Therefore I do not see why we, the English electorate, should waste a single minute reading these political party mainfestos.

    At best, these documents are going to provide a very vague view of the future, hedged with all sorts of caveats.

    There are far better ways to spend your precious time unless you are a 'political professional', of course.

  • Comment number 63.

    So I switched on the news last night to learn that the Tory tax plans were in disarray.

    This is very small beer given that in the same bulletin I was advised that the Indian Premier League finds that it is unable to perform its games in its own country for security fears. That a prosperous, civilised and friendly country which I greatly admire finds itself in such a pass concerns me far more than some view on inheritance tax at an election which has not even been called yet.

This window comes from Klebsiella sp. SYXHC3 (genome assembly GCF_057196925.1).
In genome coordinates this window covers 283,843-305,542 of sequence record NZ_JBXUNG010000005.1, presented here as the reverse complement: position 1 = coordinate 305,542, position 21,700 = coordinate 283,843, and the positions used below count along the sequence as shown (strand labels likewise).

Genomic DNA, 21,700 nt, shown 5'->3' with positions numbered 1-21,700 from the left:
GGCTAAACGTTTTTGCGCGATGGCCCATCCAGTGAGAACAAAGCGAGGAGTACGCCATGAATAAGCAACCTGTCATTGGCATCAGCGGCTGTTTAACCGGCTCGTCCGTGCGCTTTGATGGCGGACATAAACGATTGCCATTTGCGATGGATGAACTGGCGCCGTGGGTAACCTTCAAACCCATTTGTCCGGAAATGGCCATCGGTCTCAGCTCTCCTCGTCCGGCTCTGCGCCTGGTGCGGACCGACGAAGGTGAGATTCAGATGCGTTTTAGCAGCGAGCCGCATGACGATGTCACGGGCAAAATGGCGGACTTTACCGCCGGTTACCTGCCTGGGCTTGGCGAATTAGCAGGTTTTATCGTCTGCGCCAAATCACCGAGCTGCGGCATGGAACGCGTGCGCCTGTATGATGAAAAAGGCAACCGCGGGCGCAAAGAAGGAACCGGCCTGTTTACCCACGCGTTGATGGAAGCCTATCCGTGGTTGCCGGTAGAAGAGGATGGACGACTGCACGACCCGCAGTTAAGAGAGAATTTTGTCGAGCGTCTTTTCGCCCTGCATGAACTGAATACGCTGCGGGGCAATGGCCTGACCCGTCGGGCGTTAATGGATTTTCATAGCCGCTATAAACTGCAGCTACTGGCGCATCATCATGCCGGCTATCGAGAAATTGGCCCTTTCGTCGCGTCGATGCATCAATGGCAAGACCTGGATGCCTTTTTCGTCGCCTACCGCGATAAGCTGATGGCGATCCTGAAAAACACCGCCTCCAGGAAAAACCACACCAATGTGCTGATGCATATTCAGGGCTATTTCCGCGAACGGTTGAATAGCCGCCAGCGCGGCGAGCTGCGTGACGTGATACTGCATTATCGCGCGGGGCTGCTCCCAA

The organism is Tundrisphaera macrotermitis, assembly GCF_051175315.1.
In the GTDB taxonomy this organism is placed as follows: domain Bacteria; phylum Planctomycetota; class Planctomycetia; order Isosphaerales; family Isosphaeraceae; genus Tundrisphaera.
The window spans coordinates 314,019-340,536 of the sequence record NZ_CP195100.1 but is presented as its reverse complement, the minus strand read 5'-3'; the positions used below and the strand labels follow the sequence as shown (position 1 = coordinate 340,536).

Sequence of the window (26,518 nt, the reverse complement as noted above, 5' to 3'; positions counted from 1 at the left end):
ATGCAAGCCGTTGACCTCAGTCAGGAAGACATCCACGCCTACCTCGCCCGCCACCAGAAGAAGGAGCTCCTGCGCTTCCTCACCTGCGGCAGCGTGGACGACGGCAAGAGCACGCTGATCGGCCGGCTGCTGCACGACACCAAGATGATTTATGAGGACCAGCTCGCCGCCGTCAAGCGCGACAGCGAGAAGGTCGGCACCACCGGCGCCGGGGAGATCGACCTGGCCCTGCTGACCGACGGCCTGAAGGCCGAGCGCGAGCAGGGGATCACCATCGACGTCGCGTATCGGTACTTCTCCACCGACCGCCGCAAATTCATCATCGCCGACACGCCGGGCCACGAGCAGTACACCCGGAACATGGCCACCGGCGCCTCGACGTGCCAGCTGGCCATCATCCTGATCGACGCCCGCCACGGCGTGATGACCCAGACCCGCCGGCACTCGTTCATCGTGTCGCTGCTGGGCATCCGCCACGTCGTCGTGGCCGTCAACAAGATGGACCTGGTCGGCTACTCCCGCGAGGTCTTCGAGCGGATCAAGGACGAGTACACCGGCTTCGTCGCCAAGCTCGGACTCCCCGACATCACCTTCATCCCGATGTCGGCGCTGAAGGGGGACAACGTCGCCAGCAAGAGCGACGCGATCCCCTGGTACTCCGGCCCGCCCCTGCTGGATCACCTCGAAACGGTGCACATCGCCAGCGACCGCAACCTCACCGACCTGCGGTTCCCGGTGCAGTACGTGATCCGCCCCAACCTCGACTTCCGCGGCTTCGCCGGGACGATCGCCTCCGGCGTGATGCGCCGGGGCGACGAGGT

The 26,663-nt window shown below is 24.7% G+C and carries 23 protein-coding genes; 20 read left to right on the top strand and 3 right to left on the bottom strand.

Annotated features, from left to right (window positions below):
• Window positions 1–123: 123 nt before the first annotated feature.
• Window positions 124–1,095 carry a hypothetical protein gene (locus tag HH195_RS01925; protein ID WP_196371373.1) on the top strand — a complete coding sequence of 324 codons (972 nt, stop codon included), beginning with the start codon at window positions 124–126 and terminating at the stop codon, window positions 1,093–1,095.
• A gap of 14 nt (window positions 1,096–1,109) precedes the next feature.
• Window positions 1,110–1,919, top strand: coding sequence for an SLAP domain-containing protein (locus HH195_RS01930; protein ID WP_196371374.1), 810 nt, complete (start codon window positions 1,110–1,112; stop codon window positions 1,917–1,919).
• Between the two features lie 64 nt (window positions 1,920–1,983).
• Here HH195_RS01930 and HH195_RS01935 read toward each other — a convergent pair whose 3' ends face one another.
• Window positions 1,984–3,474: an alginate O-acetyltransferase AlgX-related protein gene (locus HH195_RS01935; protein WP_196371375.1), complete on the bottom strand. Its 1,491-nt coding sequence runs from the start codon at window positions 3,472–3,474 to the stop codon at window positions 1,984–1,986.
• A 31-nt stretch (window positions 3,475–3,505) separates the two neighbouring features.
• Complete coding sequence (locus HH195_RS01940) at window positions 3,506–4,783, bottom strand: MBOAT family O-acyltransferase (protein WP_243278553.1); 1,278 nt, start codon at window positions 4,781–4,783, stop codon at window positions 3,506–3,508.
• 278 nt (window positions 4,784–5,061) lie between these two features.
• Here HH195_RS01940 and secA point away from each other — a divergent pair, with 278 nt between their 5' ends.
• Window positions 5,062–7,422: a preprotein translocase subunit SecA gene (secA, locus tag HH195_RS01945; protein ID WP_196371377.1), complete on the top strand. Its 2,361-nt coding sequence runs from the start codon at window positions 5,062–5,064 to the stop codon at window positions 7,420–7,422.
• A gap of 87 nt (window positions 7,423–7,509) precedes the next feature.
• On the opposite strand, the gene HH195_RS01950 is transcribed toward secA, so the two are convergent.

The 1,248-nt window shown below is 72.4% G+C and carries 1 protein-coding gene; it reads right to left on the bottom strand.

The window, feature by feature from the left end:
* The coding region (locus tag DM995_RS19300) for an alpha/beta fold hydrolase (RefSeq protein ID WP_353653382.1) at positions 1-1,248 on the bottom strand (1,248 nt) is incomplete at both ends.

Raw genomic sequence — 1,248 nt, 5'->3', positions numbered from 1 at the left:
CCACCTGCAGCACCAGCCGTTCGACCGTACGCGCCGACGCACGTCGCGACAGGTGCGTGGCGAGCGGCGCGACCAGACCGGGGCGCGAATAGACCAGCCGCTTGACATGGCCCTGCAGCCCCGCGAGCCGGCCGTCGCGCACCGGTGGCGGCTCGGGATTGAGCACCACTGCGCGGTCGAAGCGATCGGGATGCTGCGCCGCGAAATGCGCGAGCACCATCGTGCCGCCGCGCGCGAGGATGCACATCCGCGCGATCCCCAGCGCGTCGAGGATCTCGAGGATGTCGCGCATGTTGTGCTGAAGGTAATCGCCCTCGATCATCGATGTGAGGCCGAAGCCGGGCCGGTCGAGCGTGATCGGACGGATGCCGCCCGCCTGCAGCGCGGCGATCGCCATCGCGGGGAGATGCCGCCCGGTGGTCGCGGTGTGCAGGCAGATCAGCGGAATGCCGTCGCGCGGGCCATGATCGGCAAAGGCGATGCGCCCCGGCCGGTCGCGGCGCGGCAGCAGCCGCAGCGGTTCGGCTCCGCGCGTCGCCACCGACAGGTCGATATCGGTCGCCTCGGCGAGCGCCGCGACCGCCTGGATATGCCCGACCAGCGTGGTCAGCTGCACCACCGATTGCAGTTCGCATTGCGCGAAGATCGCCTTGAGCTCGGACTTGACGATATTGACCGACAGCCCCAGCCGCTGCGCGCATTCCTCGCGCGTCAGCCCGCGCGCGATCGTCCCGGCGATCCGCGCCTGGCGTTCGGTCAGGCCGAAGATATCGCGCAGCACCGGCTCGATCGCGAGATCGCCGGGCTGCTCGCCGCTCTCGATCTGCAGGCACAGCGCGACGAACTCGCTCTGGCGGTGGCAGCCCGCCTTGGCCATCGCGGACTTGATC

Now a similar nonsense appears here. So please tell me, Nick, who are the BBC serving? Is it the public or some other secular interest? We need to know as it might affect who we vote for at this distant election which seems so very important to you all.

  • Comment number 64.

    Regarding Tony McNulty, I think we can all predict what is going to happen. A committee of other MPs will hold an enquiry, say that no rules have been violated and he will come on TV telling the world that he has been exonerated because this is what always happens.

    As regards the Tory tax plans they are in complete disarray but so is the economy. Let's not forget this government's track record when it comes to economic consistency:

    10p tax rate
    Borrowing Rules
    Printing Money
    Nationalising Northern Rock

    I would guess all the parties will have different manifestos to those they may have been advocating 18 months ago. The difference will be that the Tories can only react to the situation they are left in, labour can shape the situation (and look where that's got us).